I do have a standard 1K pot to play with and plenty of micro and toggle switches. My current plan involves a couple switches and a simple cam, similar to the joy-stick pictured above, and there would be two NO/NC switches that switched reverse/stop/forward, and another NO/NC switch that flipped which side of the pot was in use. Even with a dual range pot however, the motion of the switch is such that it will only see half of it's travel in each direction. I don't think the current VFD has a way to tune the minimum or maximum speed settings, so the center tapped pot may be the best solution.

If I could find some kind of rotary dial 3 position switch with a through hole, that would make things much easier. That would save me from having to engineer a cam and switches. I can get a three position, four pole wafer board switch that would do the job. Without a thru hole in either switch, I'll need to make some kind of linkage or offset shaft to move both with the same motion.
 

M.B. Naegle

Titanium
Joined
Feb 7, 2011
Location
Conroe, TX USA
Potentiometer, 10KB rotary with center tap - Syntaur
Center tap potentiometer.

I do like the notion of putting a arduino or something of that nature in the control circuit though. Otherwise I think you would need to add the switch as stated. With the arduino or similar you could have it read the pot - if the value is past the center tap in one direction it could drive a wire high connected to your forward...if it was in the other direction it could drive the reverse wire high. I'm not sure if you could send the pot straight to the vfd in parallel for speed control or if you would need the arduino to "forward" the value so to speak...

I've never worked with a center-tapped pot. I've wired pots for VFDs and DC speed controllers that had two speed setting via two pots, and a toggle to switch which was in use by either a single pole switch switching which wiper was in use, or a double pole switch switching which hi/low wires were in use.

Am I correct to assume that with a center tapped pot, if you have three pot wires for forward and three pot wires for reverse, the wiper and low wires are shared, while there are two separate high wires? If that's the case, I could use a two pole three position switch. One pole would tell the VFD which direction to go and the other would switch which side of the pot is in use.
 

Just a Sparky

Hot Rolled
Joined
May 2, 2020
Location
Minnesota
You'd want the two end leads of a 2k pot connected to V+ and the center tap at V-. The wiper can then select from 10V-0V-10V. Get a DPST switch to cut over from common-forward to common-reverse halfway through the travel (or two SPST) and bob's your uncle.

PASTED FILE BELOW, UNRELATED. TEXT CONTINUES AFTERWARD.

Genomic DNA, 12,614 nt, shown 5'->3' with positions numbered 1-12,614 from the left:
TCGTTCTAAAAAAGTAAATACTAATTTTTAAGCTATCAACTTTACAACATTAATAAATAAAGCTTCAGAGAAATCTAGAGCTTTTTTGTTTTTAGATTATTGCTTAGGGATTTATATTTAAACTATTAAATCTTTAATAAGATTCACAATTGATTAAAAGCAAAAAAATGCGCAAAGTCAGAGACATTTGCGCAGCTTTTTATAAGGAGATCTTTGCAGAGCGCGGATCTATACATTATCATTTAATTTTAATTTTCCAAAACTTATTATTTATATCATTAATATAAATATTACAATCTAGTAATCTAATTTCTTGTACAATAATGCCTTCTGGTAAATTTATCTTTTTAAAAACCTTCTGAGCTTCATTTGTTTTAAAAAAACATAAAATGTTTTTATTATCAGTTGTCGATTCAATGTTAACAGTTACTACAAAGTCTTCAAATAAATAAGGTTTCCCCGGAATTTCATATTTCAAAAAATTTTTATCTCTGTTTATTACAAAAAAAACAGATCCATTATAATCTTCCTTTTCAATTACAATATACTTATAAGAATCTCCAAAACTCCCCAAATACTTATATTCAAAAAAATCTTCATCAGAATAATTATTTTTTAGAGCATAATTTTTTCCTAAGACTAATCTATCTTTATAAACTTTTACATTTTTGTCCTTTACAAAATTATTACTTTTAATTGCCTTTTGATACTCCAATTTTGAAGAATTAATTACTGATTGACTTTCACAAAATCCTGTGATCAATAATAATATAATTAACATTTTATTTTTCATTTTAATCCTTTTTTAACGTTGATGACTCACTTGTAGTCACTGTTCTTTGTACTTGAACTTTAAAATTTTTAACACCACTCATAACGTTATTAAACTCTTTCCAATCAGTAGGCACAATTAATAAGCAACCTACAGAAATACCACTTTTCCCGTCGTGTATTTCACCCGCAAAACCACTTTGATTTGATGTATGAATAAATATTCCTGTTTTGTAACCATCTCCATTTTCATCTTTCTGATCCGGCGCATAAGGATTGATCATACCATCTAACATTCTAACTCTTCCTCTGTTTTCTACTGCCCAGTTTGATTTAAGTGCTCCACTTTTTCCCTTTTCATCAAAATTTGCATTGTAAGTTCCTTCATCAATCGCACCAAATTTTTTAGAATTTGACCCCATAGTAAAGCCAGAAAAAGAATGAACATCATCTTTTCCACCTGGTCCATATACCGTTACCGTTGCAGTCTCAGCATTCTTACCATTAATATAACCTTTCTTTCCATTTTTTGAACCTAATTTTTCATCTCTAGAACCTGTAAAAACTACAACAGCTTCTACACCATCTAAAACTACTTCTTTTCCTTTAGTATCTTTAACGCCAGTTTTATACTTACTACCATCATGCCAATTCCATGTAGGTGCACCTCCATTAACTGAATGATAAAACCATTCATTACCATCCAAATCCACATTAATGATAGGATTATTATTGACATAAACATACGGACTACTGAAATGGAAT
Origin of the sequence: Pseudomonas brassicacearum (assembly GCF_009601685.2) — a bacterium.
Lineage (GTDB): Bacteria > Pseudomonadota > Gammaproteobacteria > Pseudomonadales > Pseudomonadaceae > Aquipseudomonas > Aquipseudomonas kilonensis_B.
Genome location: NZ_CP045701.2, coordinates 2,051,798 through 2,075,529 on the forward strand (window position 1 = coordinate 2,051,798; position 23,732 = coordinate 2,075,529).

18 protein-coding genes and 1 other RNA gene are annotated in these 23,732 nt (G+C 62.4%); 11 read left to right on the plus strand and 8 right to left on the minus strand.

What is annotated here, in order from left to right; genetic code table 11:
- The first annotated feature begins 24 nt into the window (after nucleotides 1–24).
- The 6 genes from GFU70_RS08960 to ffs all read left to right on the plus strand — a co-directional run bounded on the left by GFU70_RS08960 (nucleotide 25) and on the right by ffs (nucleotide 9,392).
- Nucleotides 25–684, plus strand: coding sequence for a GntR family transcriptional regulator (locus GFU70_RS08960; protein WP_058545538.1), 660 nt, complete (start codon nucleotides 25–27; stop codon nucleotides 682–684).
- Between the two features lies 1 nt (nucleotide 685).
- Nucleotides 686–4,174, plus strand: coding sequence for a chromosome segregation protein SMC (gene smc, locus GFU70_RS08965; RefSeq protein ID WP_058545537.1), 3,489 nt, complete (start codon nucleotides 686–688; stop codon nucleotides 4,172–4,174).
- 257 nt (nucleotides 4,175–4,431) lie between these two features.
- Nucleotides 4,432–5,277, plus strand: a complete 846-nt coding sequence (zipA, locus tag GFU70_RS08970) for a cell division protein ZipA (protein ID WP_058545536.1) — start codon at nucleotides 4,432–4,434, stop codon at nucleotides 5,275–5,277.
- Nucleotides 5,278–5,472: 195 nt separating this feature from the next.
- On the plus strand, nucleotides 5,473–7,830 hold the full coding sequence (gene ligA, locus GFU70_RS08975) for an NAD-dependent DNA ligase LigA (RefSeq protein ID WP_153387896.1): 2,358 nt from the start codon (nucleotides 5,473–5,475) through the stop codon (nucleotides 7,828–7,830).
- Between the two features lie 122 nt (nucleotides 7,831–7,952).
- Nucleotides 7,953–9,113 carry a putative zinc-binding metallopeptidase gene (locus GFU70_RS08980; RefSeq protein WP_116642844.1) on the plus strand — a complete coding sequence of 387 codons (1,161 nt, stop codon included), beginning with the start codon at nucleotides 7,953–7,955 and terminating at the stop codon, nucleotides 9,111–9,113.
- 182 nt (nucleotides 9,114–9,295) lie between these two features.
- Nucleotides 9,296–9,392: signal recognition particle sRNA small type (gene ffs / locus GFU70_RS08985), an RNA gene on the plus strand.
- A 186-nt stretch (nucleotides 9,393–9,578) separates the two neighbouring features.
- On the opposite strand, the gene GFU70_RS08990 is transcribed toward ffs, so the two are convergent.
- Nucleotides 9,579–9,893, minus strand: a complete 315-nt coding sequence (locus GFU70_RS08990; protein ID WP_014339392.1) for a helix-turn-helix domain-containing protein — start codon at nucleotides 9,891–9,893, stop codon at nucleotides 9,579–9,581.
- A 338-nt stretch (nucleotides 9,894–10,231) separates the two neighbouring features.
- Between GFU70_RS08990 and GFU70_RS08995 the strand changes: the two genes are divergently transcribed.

M.B. Naegle

Titanium
Joined
Feb 7, 2011
Location
Conroe, TX USA
VFD.jpg
20210119_094421.jpg
20210119_094436.jpg

Here's the VFD. I know it's old, but it does work, and if I can get the remote control right then replacing it in the future won't be a problem.

control tube.jpg

For reference, The original mechanical lever on the carriage turns a pair of mitre gears that slide along a keyed shaft. That shaft drives a sprocket and chain. The original control was mounted under the chip pan on the left side of the machine, but is now missing. I'm using a section of pipe with some dome end caps to replace it (mixing function with aesthetics). The bottom sprocket will mount on the right side of the cylinder. The sprocket, cap, and electronics will be removable from the right side while the wires will go through the left side to connect to an electrical cabinet in the back that will house the VFD.

Back-lash in the mechanics of the system will also be a limiting factor, but I plan to replace the keyed shaft as it has some wear, and I may also add a ball-detent to the mechanism on the control side so there's some firm feed-back going in and out of "off" position.
 

M.B. Naegle

Titanium
Joined
Feb 7, 2011
Location
Conroe, TX USA
You'd want the two end leads of a 2k pot connected to V+ and the center tap at V-. The wiper can then select from 10V-0V-10V. Get a DPST switch to cut over from common-forward to common-reverse halfway through the travel (or two SPST) and bob's your uncle.

That makes sense. The center tapped pots I'm seeing all have four terminals, so your wiper and V- wire straight to the VFD's terminals, while the VFD's V+ is toggled between V+ (fwd) and V+ (rev).

Does it have to be a 2K pot? There dosn't seem to be many center tapped pots out there and the closest I'm seeing is a 2.5K.
 

M.B. Naegle

Titanium
Joined
Feb 7, 2011
Location
Conroe, TX USA
Forgot to add too:

The machine will have a main power disconnect to turn everything on and off. For a safety, I was also going to add a foot pedal along the front of the lathe that would kill power to the VFD via a contactor. It might also be a good idea to add another switch to the VFD control that would keep that contactor from coming on unless the speed/direction selector was at the off position. That way it doesn't potentially spin-up as soon as you turn on the machine. If you hit the pedal while the lathe was running, it would stay off until the selector went back to "off", so separate start/stop buttons for the operator to use shouldn't be needed.
 

Just a Sparky

Hot Rolled
Joined
May 2, 2020
Location
Minnesota
Correction, 4k. The pot needs to be approximately quadruple what the drive normally calls for since you're only connecting 1/4 of it's total resistance between V+ and V-. 1/2 of 4k is 2k between one side of the pot and it's center tap. Divide that again when you connect the other half of the pot in parallel to get 1k.

The resistance doesn't need to be exact but you want to stay fairly close to the manufacturer's spec because:

1. Too little resistance could overload the small DC power supply designed to be sufficient for a 1k pot.